Carol Wanjiku

Carol used to think that only prostitutes and people living on the street got HIV and AIDS; but marrying an unfaithful husband proved her wrong. After they separated, Carol became very sick. That was in 2013. Thankfully in four short years, she has come a long way. It was a difficult journey, though.

Upon telling her mother of her HIV status, she was disowned and called a prostitute. But with two children, no money, and nowhere else to go, she had no choice but to stay there. Her family did not make it easy for her. Her children were not even allowed to touch food that she had touched.

Eventually, though, her family chased her away, and she was left with nowhere to go.

Miraculously, Carol was saved by a Good Samaritan. Carol cried to this random woman on the street and explained her ordeal. Not only did the woman offer to shelter her in a small iron sheet house for free, she also gave her free food and actively looked for work for Carol.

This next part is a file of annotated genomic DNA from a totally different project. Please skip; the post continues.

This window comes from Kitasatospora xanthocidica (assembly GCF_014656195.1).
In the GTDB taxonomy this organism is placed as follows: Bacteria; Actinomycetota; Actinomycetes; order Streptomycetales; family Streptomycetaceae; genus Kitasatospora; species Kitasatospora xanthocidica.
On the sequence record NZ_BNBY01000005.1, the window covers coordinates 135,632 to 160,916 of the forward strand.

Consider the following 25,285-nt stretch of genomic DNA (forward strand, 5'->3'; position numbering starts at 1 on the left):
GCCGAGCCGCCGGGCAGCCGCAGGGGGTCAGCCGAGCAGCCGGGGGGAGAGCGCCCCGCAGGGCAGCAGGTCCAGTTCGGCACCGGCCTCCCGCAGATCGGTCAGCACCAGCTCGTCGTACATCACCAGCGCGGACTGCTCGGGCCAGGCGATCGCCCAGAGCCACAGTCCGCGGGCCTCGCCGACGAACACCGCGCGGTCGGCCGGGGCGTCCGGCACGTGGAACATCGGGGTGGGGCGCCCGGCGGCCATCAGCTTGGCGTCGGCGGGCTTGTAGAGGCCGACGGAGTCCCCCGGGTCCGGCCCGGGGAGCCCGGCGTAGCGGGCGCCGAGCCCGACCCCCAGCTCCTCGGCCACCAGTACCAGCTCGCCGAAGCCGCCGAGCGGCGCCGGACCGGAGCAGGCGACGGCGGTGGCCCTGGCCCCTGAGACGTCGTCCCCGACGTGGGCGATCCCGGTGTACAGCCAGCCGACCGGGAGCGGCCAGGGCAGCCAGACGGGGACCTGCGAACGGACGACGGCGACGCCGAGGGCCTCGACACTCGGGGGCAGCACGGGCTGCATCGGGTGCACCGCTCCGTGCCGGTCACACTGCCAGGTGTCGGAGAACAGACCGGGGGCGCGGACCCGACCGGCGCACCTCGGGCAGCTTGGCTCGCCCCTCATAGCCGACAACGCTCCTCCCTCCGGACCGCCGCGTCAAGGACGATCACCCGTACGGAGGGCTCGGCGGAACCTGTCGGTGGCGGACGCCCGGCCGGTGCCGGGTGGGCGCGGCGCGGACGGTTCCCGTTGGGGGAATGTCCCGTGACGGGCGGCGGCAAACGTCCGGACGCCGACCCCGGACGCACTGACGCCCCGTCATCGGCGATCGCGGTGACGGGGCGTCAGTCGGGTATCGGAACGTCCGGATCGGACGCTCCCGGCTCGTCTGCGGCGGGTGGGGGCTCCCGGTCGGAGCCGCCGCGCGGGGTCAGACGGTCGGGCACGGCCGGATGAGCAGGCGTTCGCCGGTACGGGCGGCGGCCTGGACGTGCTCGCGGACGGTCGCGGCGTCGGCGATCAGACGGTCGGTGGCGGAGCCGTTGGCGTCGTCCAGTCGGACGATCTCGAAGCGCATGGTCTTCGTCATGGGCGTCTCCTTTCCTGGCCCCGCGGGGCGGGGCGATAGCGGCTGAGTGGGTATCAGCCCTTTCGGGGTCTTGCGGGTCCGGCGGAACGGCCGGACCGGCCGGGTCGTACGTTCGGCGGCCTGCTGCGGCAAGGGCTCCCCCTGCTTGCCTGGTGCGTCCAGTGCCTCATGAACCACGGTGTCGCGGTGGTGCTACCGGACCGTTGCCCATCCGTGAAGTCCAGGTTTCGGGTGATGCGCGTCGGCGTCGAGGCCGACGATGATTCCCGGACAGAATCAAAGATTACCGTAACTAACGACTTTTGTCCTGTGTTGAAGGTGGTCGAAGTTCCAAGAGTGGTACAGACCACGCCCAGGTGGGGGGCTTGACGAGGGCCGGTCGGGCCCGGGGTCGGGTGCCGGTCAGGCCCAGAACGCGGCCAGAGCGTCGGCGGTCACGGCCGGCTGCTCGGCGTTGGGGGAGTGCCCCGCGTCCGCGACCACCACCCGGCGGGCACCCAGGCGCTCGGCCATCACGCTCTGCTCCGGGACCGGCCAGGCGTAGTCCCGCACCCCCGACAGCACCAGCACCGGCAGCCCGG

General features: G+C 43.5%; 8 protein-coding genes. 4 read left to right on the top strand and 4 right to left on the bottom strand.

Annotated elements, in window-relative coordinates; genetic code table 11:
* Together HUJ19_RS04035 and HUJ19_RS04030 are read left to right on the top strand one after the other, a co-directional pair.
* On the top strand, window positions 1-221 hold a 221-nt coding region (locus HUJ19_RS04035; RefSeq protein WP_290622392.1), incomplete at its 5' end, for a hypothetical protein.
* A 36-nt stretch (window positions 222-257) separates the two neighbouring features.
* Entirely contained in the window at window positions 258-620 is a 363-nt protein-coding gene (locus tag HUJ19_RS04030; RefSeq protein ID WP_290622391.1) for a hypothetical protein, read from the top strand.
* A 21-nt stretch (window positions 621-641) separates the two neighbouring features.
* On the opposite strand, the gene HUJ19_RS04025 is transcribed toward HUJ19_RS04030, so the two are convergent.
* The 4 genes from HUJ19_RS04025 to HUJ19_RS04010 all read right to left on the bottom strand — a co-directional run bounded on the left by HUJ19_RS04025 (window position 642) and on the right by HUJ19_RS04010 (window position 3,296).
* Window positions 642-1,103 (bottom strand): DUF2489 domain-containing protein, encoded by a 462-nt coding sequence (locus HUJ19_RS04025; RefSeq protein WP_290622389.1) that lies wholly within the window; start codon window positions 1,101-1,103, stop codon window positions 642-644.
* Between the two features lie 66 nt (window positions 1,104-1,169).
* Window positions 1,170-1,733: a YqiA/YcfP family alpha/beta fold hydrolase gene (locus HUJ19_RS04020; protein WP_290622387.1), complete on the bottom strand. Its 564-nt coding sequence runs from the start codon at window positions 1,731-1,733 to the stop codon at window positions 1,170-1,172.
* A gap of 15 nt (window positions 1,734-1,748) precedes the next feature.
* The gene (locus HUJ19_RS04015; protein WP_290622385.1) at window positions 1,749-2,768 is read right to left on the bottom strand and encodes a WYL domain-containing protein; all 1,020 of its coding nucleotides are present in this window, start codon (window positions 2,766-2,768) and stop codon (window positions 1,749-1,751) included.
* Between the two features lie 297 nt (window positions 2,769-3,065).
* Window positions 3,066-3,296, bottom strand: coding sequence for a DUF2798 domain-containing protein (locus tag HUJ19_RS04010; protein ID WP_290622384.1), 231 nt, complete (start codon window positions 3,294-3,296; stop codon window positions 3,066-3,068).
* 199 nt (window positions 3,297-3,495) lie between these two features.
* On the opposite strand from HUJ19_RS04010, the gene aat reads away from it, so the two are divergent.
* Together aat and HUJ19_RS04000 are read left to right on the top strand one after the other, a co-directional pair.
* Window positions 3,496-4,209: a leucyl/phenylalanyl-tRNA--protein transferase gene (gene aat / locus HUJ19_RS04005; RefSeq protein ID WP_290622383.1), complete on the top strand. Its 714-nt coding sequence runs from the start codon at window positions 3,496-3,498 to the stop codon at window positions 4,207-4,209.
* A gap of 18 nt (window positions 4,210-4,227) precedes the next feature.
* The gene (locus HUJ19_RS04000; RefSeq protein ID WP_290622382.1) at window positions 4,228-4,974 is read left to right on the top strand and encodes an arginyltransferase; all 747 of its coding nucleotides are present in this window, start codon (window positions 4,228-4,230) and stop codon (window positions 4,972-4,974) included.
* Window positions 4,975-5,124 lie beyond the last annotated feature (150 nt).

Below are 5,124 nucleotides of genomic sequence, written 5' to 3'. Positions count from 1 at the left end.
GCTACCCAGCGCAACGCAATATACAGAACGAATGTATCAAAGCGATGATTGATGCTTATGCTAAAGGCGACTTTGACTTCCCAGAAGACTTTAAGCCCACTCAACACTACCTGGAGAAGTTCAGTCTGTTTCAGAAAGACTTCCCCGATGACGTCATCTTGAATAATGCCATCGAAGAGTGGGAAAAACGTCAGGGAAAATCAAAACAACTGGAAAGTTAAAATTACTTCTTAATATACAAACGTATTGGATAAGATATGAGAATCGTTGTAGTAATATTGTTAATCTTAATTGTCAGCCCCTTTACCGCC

Carol later moved in with her aunt so that she could live close enough to a hospital where she could receive regular treatment.

One day a social worker went to visit her aunt. The social worker heard Carol's story and passed it on to Mom at LPK. "I was so happy because Mary treated me with her heart," says Carol. Mom enrolled her in WEEP and gave her and her children free housing in a farm. 

Carol's life was slowly coming together. She was surrounded by loving peers, she was getting stronger, she was becoming independent, and her stigma was disappearing. Even her mother, after realizing that Carol in fact wasn't dying, embraced her daughter once more.

"I started to feel everything was going to be okay when I stepped into LPK," she says. "I found a light. I saw my stigma lower, and I had more self-esteem. I knew that I'd survive long and watch my children grow."

"To me, LPK is my second home. It makes me feel good. It makes me feel that I am not going to die tomorrow. LPK has given me a new life. It gives me hope. "